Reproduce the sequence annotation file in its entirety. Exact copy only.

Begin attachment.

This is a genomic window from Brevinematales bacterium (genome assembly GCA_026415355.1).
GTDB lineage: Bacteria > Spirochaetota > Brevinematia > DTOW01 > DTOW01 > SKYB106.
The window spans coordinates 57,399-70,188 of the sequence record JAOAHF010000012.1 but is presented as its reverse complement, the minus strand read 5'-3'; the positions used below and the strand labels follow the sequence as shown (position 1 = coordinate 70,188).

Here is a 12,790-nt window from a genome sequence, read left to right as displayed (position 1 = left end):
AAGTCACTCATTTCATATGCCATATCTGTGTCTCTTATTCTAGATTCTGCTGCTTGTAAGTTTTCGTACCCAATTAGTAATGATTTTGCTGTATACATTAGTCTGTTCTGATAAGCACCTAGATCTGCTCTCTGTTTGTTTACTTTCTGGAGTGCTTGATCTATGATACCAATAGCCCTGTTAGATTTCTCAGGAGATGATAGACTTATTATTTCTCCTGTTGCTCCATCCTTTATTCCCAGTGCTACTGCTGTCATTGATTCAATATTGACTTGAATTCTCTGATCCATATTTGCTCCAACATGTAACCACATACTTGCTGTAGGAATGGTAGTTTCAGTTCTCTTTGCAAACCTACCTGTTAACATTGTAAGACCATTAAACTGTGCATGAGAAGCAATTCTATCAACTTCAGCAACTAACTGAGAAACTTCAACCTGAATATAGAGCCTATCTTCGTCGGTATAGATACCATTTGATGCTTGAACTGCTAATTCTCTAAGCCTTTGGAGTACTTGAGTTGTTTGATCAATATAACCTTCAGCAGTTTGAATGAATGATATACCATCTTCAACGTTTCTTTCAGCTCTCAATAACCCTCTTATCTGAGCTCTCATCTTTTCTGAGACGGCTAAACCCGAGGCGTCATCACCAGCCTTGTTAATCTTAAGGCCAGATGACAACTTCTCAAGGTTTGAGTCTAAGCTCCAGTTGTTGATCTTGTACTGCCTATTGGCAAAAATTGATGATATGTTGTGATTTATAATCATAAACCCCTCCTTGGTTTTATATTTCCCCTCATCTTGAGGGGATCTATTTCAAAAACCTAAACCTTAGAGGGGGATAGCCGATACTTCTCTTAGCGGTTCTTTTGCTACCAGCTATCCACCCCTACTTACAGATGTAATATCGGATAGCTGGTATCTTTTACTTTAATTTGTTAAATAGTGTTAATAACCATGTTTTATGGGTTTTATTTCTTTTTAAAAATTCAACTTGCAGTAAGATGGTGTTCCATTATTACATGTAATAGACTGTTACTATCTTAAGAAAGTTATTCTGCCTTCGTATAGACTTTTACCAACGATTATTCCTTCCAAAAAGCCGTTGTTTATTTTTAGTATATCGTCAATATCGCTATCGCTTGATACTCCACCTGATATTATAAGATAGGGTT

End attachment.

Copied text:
This is a genomic window from Brevinematales bacterium (genome assembly GCA_026415355.1).
GTDB lineage: Bacteria > Spirochaetota > Brevinematia > DTOW01 > DTOW01 > SKYB106.
The window spans coordinates 57,399-70,188 of the sequence record JAOAHF010000012.1 but is presented as its reverse complement, the minus strand read 5'-3'; the positions used below and the strand labels follow the sequence as shown (position 1 = coordinate 70,188).

Here is a 12,790-nt window from a genome sequence, read left to right as displayed (position 1 = left end):
AAGTCACTCATTTCATATGCCATATCTGTGTCTCTTATTCTAGATTCTGCTGCTTGTAAGTTTTCGTACCCAATTAGTAATGATTTTGCTGTATACATTAGTCTGTTCTGATAAGCACCTAGATCTGCTCTCTGTTTGTTTACTTTCTGGAGTGCTTGATCTATGATACCAATAGCCCTGTTAGATTTCTCAGGAGATGATAGACTTATTATTTCTCCTGTTGCTCCATCCTTTATTCCCAGTGCTACTGCTGTCATTGATTCAATATTGACTTGAATTCTCTGATCCATATTTGCTCCAACATGTAACCACATACTTGCTGTAGGAATGGTAGTTTCAGTTCTCTTTGCAAACCTACCTGTTAACATTGTAAGACCATTAAACTGTGCATGAGAAGCAATTCTATCAACTTCAGCAACTAACTGAGAAACTTCAACCTGAATATAGAGCCTATCTTCGTCGGTATAGATACCATTTGATGCTTGAACTGCTAATTCTCTAAGCCTTTGGAGTACTTGAGTTGTTTGATCAATATAACCTTCAGCAGTTTGAATGAATGATATACCATCTTCAACGTTTCTTTCAGCTCTCAATAACCCTCTTATCTGAGCTCTCATCTTTTCTGAGACGGCTAAACCCGAGGCGTCATCACCAGCCTTGTTAATCTTAAGGCCAGATGACAACTTCTCAAGGTTTGAGTCTAAGCTCCAGTTGTTGATCTTGTACTGCCTATTGGCAAAAATTGATGATATGTTGTGATTTATAATCATAAACCCCTCCTTGGTTTTATATTTCCCCTCATCTTGAGGGGATCTATTTCAAAAACCTAAACCTTAGAGGGGGATAGCCGATACTTCTCTTAGCGGTTCTTTTGCTACCAGCTATCCACCCCTACTTACAGATGTAATATCGGATAGCTGGTATCTTTTACTTTAATTTGTTAAATAGTGTTAATAACCATGTTTTATGGGTTTTATTTCTTTTTAAAAATTCAACTTGCAGTAAGATGGTGTTCCATTATTACATGTAATAGACTGTTACTATCTTAAGAAAGTTATTCTGCCTTCGTATAGACTTTTACCAACGATTATTCCTTCCAAAAAGCCGTTGTTTATTTTTAGTATATCGTCAATATCGCTATCGCTTGATACTCCACCTGATATTATAAGATAGGGTT